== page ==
I suspect that even without the aid of an enchanted spinning wheel, odds are that a 16-year-old Aurora would have taken to her bed for the remainder of her adolescence, if not for 100 years. Waking her, however, may have taken more than a single kiss from a passing prince. Away from fairytale magic, what it actually takes to fully rouse a slumbering teenager is still a mystery.
Moreover, it’s a mystery that I’m currently struggling with myself. I can’t remember having any dealings with Maleficent following the birth of the twins and yet I feel that I’m still trying to wake them after they fell asleep at the start of their adolescence. They’ve both got handsome princes who manage to rouse them temporarily into wakefulness, but it’s never a permanent solution.
I’ve tried micro-parenting, hovering over homework diaries and chaperoning to appointments. I’ve tried laissez-faire parenting, allowing them to suffer the consequences of their inertia. I feel an overwhelming desire to physically shake them. I know it’s not a good idea to shake an actual proper baby. But can you shake your nearly-grown-up babies when they fail to stir from either threat or bribe?
The health visitor came to visit Eve and baby Teddy this week. Had Eve registered Teddy with the GP? No. Had she applied for child benefit? No. Did she plan to go back to school soon? Yes – next week*. Had she made arrangements with the school? No. Had she started expressing milk to cover feeds during her time at school? No. Had Teddy tried a bottle? Yes. He’d hated it.
*The announcement that Eve was thinking about going back to school next week was news to me. And I’m the one whose going to be looking after him! Thanks for the heads up, Eve.
‘Good luck,’ the health visitor said to me, giving me a you’re-going-to-need-it look as she left. Eve returned to her dream world upstairs. I felt deflated.
Meanwhile, Indy is home for Easter. Not that we’d know – she’s pretty much ignoring us.
‘Has Indy left already?’ I asked Eve this lunchtime. ‘I only got a chance to nag her about one thing.’
‘Yes, that’s why she left,’ Eve helpfully informed me.
But she also has so much to be getting on with, and yet is attacking things with all the energy of a comatose sloth.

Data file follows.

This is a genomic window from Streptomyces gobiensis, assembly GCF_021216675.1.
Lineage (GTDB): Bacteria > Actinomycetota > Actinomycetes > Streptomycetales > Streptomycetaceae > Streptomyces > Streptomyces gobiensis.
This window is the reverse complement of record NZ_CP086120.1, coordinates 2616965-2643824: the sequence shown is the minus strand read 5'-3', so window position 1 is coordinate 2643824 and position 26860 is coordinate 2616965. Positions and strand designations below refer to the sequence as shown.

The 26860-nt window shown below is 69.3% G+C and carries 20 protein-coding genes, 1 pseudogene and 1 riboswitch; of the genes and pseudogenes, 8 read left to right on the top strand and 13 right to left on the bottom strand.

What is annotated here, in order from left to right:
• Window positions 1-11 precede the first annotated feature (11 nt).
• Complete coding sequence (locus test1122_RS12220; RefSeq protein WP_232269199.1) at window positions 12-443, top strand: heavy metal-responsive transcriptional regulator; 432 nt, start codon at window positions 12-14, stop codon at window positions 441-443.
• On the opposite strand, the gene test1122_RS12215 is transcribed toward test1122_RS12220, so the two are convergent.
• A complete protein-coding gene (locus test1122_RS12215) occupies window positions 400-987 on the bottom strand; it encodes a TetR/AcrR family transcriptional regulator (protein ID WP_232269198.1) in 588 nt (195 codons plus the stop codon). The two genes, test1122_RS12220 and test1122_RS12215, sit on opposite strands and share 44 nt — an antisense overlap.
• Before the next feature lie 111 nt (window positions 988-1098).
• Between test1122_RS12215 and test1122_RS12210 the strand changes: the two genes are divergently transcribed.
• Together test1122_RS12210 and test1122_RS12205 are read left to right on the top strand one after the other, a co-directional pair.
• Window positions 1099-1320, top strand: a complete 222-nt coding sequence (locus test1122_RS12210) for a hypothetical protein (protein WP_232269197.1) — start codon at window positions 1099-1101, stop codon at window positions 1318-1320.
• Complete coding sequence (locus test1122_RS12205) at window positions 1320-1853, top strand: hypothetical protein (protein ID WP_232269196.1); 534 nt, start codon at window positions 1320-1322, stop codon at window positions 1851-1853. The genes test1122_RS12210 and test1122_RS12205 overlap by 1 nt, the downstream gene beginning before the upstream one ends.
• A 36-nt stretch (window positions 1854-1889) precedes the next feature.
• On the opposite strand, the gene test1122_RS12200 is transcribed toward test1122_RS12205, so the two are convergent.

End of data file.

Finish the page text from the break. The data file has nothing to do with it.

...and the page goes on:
Home for five weeks, had she got a temporary job? No. Had she been in touch with the temp agencies at least? No. Had she written her CV? Yes. But it was on her ‘uni computer’.
Ok, it was looking unlikely that she’d be earning any cash this holiday (again!). Had she sent the paperwork off to claim a matured savings policy? No.
This morning she received a letter from Student Finance reminding her that she hadn’t applied for next year’s student loan. All she had to do was sign a pre-completed form and post it in the pre-addressed envelope. And yet she hadn’t.
Ok, growing up is scary. I can’t say I’ve always done a terrific job of it myself. But to see your kids being lethargic is beyond frustrating. There comes a point where they have to recognise that there are responsibilities that don’t just go away. They have to wake-up and face up to them, not just take to their beds.
Besides which, when they bury their heads in pillows, no matter how cosy and stuffed plump with feathers, they’re going to miss out on so much. If Indy got off her backside and got a job she’d find so much freedom. The jobs at the bottom of the pile may not be especially inspiring, but they are what you make it. Working as a waitress for £1.80 may not have been the most prestigious of jobs and there were shifts that sucked, but I had a blast all the same. I had a social life, I had a disposable income, I had savings. And I grew in confidence, which is just what Indy needs.
But the fear is holding her back. She doesn’t want to fail or face rejection so she’s taking to her bed rather than putting herself out there.
Can I shake her? Can I? Please.
Meanwhile, Eve has lost her sense of purpose beyond Teddy. There’s no structure or immediacy to her days beyond feeding, changing an sleeping. Even with the things she does need to do, why do today what you can put off til tomorrow?
Teddy is thriving. He’s feeding well, he’s sleeping better than Noodles, he’s smiling and responding to the world around him. But the only time we see Eve animated is when she’s dealing with Teddy. Then she glows. But the rest of the time she seems to be sleepwalking through her days.
But no matter how in love she is with her handsome baby prince, inertia doesn’t bring money in and get paperwork sorted. It’s frustrating to watch.
So can I shake her too? Can I? Please.
Or how do you wake teenage somnambulists and get them to engage in the real world? The world of chores and paperwork, deadlines and humdrum, rather than the fairytale world where you can fall asleep and wake up to a life that just falls into place.
The King and Queen in the fairytale were lucky. The whole royal household fell asleep alongside the princess. I wish that was the deal for the rest of us too. Does anyone have an enchanted spindle I can borrow by any chance? It won’t make much difference to Eve and Indy’s behaviour but it will save a lot of frustration for the rest of us if we can just snooze alongside.